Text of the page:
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November 15, 2013
Review: Philomena

PhilomenaOPEN_2701464bIn “Philomena”, Academy Award winner Judi Dench shows us a side of her she has rarely shown on screen. Famous for her stern, authoritative characters and their stinging line deliveries, here she plays a simple Irish woman named Philomena Lee, who confesses to her daughter that fifty years earlier she had been forced to give up her son for adoption. The daughter runs into unemployed journalist Martin Sixsmith (Steve Coogan) who is torn between whether to write a Russian history book or enter the lowbrow field of “human interest” stories. Finally convinced about the monetary potential of such a story, he teams up with Philomena in a search for her long lost son.

Traveling to Ireland and then across the Atlantic to Washington, D.C., Philomena and Martin establish an “odd couple” dynamic which the movies have made us all too familiar with by now. He’s the cynical, sophisticated city journalist, she’s the optimistic, simple minded country mou, err woman, who thinks everyone is “one in a million”. Joke after joke the movie reminds us that people with little education are only put on Earth to help “Oxbridge” graduates remember they have a heart and soon enough Philomena is reduced to a comedic sidekick (because listening to senior citizens saying “clitoris” is always funny).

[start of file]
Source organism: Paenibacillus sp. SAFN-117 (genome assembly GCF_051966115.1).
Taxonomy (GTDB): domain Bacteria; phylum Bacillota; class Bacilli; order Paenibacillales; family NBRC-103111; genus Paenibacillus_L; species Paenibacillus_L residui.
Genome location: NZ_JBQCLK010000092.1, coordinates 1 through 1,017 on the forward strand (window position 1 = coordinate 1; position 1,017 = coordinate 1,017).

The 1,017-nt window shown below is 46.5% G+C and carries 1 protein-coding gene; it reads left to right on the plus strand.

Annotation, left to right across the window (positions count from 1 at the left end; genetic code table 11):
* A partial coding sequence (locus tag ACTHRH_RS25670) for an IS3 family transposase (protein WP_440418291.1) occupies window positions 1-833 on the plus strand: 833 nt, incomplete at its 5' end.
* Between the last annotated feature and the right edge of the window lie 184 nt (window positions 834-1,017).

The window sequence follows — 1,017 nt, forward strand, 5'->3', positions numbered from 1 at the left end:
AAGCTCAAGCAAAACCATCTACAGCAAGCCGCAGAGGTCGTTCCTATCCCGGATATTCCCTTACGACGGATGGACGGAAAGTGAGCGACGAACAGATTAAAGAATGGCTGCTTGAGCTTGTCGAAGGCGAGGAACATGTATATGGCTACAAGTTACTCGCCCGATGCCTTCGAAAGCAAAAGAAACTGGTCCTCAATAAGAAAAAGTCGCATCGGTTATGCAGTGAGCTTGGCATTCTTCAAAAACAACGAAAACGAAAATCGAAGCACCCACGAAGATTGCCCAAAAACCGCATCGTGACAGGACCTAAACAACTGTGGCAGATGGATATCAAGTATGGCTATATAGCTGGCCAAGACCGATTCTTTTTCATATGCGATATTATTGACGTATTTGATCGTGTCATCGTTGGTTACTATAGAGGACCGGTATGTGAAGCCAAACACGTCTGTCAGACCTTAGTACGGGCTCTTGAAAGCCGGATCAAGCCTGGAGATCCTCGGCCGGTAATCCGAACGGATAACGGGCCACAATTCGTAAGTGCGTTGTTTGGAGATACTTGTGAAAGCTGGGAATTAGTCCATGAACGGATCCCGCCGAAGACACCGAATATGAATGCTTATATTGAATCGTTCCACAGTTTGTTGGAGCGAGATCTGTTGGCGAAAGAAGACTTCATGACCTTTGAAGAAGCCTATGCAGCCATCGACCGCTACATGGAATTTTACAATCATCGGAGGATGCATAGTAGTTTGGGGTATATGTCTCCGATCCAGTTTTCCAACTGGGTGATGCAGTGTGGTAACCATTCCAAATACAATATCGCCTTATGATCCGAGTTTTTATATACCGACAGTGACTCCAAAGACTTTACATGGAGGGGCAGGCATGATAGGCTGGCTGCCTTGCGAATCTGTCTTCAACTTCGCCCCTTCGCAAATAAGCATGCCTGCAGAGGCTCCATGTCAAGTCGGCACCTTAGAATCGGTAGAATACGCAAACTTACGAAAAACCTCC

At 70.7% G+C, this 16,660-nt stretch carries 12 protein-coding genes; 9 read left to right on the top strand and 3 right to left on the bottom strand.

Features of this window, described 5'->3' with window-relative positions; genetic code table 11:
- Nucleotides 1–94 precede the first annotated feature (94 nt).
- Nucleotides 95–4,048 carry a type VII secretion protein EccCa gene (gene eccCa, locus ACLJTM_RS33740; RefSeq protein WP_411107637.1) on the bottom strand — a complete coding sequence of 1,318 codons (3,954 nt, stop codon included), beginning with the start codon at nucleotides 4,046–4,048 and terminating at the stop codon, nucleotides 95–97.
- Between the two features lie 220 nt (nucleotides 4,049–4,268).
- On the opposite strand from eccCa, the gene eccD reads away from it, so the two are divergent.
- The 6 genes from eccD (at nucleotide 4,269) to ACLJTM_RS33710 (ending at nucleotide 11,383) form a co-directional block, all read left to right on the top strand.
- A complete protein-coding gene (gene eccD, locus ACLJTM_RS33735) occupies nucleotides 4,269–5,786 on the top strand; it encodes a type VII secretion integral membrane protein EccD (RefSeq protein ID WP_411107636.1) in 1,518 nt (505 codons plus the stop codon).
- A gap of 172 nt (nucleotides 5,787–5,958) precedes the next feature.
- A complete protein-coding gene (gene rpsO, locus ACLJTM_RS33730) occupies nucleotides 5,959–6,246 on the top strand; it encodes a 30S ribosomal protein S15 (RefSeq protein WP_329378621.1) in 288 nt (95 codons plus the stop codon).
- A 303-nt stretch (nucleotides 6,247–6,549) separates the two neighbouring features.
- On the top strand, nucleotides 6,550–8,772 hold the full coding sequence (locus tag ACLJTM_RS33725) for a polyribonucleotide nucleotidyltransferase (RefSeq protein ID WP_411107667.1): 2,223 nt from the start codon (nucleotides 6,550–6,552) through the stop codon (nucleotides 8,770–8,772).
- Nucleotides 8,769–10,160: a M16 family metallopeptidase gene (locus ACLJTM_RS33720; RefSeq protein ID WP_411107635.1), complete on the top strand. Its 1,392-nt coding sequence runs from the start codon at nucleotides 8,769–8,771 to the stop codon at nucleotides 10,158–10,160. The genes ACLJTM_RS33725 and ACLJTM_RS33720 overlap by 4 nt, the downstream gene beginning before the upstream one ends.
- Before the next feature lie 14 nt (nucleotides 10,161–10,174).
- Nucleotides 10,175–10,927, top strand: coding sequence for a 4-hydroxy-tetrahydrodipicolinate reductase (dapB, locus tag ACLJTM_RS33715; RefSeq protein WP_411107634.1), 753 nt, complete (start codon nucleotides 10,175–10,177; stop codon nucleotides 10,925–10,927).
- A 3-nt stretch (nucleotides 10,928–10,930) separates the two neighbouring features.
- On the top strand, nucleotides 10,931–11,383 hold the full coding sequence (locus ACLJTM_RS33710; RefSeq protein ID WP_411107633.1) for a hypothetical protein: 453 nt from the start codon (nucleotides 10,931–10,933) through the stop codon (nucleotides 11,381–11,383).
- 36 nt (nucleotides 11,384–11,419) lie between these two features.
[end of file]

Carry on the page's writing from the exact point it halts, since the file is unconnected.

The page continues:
Written by Coogan and Jeff Pope (based on a book by Sixsmith), the film reduces its characters to stereotypes with arcs we’ve seen myriad times before. From evil Catholic nuns, to gay men in dungarees and reactionary Republicans, the only surprising thing in “Philomena” is that despite of this, it somehow turns into a truly devastating film. This is of course owed to its leading actress, who still delivers the cringeworthy lines with gusto and perfect timing but sees beyond this and finds Philomena’s humanity. Instead of aiming for the brain and liver as she usually does, this time around Dame Dench goes straight for the heart, creating a portrait of motherly love the kinds of which we rarely see in movies nowadays.

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Written by: Jose Solis
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